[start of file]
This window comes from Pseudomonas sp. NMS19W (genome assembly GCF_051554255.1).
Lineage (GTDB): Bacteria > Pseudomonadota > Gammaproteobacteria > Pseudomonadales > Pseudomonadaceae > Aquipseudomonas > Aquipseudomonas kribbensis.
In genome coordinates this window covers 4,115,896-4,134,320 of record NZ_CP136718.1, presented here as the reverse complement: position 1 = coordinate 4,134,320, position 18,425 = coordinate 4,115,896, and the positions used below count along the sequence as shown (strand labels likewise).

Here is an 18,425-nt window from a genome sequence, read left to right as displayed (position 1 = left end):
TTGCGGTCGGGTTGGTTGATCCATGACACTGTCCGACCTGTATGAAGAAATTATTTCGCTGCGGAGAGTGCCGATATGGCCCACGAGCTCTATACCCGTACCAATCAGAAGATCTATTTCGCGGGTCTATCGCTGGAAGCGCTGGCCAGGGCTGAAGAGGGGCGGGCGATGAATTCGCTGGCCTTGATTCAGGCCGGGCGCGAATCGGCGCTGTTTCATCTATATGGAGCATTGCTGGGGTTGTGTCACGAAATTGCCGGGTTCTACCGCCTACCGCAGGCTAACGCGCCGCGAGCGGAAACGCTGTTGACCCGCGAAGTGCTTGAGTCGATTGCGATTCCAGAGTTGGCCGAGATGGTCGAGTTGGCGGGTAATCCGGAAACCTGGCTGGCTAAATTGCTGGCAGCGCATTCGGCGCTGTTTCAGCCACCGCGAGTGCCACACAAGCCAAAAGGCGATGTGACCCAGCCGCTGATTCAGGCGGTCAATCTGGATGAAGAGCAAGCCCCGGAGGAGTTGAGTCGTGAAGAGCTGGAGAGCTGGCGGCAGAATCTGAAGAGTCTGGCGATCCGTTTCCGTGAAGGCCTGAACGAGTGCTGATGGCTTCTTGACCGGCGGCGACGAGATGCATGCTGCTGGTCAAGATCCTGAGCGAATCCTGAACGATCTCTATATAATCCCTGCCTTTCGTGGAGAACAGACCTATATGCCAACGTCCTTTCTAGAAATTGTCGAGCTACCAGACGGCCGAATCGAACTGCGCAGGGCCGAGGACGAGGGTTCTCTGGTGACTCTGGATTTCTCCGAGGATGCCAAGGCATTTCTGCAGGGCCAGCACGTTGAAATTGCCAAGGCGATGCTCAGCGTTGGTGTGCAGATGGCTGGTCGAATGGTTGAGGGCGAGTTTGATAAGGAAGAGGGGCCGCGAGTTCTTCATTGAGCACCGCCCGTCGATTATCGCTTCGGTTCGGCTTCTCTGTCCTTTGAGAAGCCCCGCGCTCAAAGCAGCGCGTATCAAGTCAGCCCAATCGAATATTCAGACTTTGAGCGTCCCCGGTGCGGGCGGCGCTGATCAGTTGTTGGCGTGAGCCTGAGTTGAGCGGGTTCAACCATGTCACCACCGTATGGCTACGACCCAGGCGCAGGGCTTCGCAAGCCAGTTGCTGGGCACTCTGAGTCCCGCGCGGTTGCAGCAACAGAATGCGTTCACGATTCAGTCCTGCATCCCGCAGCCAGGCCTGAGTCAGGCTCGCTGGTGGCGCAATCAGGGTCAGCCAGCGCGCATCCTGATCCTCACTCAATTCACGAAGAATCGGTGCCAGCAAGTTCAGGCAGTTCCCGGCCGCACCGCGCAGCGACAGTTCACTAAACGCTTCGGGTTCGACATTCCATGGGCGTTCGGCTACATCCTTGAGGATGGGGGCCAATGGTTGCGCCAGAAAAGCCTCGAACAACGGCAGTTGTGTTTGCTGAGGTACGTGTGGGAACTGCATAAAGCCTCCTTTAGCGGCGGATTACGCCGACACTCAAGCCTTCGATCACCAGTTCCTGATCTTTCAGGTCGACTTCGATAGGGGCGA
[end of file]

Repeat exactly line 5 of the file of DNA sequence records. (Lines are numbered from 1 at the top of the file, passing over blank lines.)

TTGCGGTCGGGTTGGTTGATCCATGACACTGTCCGACCTGTATGAAGAAATTATTTCGCTGCGGAGAGTGCCGATATGGCCCACGAGCTCTATACCCGTACCAATCAGAAGATCTATTTCGCGGGTCTATCGCTGGAAGCGCTGGCCAGGGCTGAAGAGGGGCGGGCGATGAATTCGCTGGCCTTGATTCAGGCCGGGCGCGAATCGGCGCTGTTTCATCTATATGGAGCATTGCTGGGGTTGTGTCACGAAATTGCCGGGTTCTACCGCCTACCGCAGGCTAACGCGCCGCGAGCGGAAACGCTGTTGACCCGCGAAGTGCTTGAGTCGATTGCGATTCCAGAGTTGGCCGAGATGGTCGAGTTGGCGGGTAATCCGGAAACCTGGCTGGCTAAATTGCTGGCAGCGCATTCGGCGCTGTTTCAGCCACCGCGAGTGCCACACAAGCCAAAAGGCGATGTGACCCAGCCGCTGATTCAGGCGGTCAATCTGGATGAAGAGCAAGCCCCGGAGGAGTTGAGTCGTGAAGAGCTGGAGAGCTGGCGGCAGAATCTGAAGAGTCTGGCGATCCGTTTCCGTGAAGGCCTGAACGAGTGCTGATGGCTTCTTGACCGGCGGCGACGAGATGCATGCTGCTGGTCAAGATCCTGAGCGAATCCTGAACGATCTCTATATAATCCCTGCCTTTCGTGGAGAACAGACCTATATGCCAACGTCCTTTCTAGAAATTGTCGAGCTACCAGACGGCCGAATCGAACTGCGCAGGGCCGAGGACGAGGGTTCTCTGGTGACTCTGGATTTCTCCGAGGATGCCAAGGCATTTCTGCAGGGCCAGCACGTTGAAATTGCCAAGGCGATGCTCAGCGTTGGTGTGCAGATGGCTGGTCGAATGGTTGAGGGCGAGTTTGATAAGGAAGAGGGGCCGCGAGTTCTTCATTGAGCACCGCCCGTCGATTATCGCTTCGGTTCGGCTTCTCTGTCCTTTGAGAAGCCCCGCGCTCAAAGCAGCGCGTATCAAGTCAGCCCAATCGAATATTCAGACTTTGAGCGTCCCCGGTGCGGGCGGCGCTGATCAGTTGTTGGCGTGAGCCTGAGTTGAGCGGGTTCAACCATGTCACCACCGTATGGCTACGACCCAGGCGCAGGGCTTCGCAAGCCAGTTGCTGGGCACTCTGAGTCCCGCGCGGTTGCAGCAACAGAATGCGTTCACGATTCAGTCCTGCATCCCGCAGCCAGGCCTGAGTCAGGCTCGCTGGTGGCGCAATCAGGGTCAGCCAGCGCGCATCCTGATCCTCACTCAATTCACGAAGAATCGGTGCCAGCAAGTTCAGGCAGTTCCCGGCCGCACCGCGCAGCGACAGTTCACTAAACGCTTCGGGTTCGACATTCCATGGGCGTTCGGCTACATCCTTGAGGATGGGGGCCAATGGTTGCGCCAGAAAAGCCTCGAACAACGGCAGTTGTGTTTGCTGAGGTACGTGTGGGAACTGCATAAAGCCTCCTTTAGCGGCGGATTACGCCGACACTCAAGCCTTCGATCACCAGTTCCTGATCTTTCAGGTCGACTTCGATAGGGGCGA